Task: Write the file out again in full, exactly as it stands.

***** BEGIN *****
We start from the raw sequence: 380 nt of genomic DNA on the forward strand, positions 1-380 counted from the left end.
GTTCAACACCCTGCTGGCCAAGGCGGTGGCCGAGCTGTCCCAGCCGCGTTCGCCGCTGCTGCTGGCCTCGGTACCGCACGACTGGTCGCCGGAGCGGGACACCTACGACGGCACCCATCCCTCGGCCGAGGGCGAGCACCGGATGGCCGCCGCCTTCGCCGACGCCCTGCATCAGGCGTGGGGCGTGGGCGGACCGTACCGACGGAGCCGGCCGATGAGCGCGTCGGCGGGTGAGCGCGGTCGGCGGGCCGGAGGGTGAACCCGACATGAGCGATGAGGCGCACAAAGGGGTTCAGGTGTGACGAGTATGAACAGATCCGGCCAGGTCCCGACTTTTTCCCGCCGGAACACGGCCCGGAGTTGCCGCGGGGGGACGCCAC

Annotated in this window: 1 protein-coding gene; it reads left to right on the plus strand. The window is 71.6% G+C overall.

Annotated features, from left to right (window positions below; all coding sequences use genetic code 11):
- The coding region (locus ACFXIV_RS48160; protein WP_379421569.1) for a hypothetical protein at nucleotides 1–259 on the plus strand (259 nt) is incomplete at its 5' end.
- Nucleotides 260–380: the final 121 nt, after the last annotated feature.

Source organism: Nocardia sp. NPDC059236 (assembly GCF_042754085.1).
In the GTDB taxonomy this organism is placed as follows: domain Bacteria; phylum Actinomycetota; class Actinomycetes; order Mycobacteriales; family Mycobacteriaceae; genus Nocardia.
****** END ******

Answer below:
We start from the raw sequence: 380 nt of genomic DNA on the forward strand, positions 1-380 counted from the left end.
GTTCAACACCCTGCTGGCCAAGGCGGTGGCCGAGCTGTCCCAGCCGCGTTCGCCGCTGCTGCTGGCCTCGGTACCGCACGACTGGTCGCCGGAGCGGGACACCTACGACGGCACCCATCCCTCGGCCGAGGGCGAGCACCGGATGGCCGCCGCCTTCGCCGACGCCCTGCATCAGGCGTGGGGCGTGGGCGGACCGTACCGACGGAGCCGGCCGATGAGCGCGTCGGCGGGTGAGCGCGGTCGGCGGGCCGGAGGGTGAACCCGACATGAGCGATGAGGCGCACAAAGGGGTTCAGGTGTGACGAGTATGAACAGATCCGGCCAGGTCCCGACTTTTTCCCGCCGGAACACGGCCCGGAGTTGCCGCGGGGGGACGCCAC

Annotated in this window: 1 protein-coding gene; it reads left to right on the plus strand. The window is 71.6% G+C overall.

Annotated features, from left to right (window positions below; all coding sequences use genetic code 11):
- The coding region (locus ACFXIV_RS48160; protein WP_379421569.1) for a hypothetical protein at nucleotides 1–259 on the plus strand (259 nt) is incomplete at its 5' end.
- Nucleotides 260–380: the final 121 nt, after the last annotated feature.

Source organism: Nocardia sp. NPDC059236 (assembly GCF_042754085.1).
In the GTDB taxonomy this organism is placed as follows: domain Bacteria; phylum Actinomycetota; class Actinomycetes; order Mycobacteriales; family Mycobacteriaceae; genus Nocardia.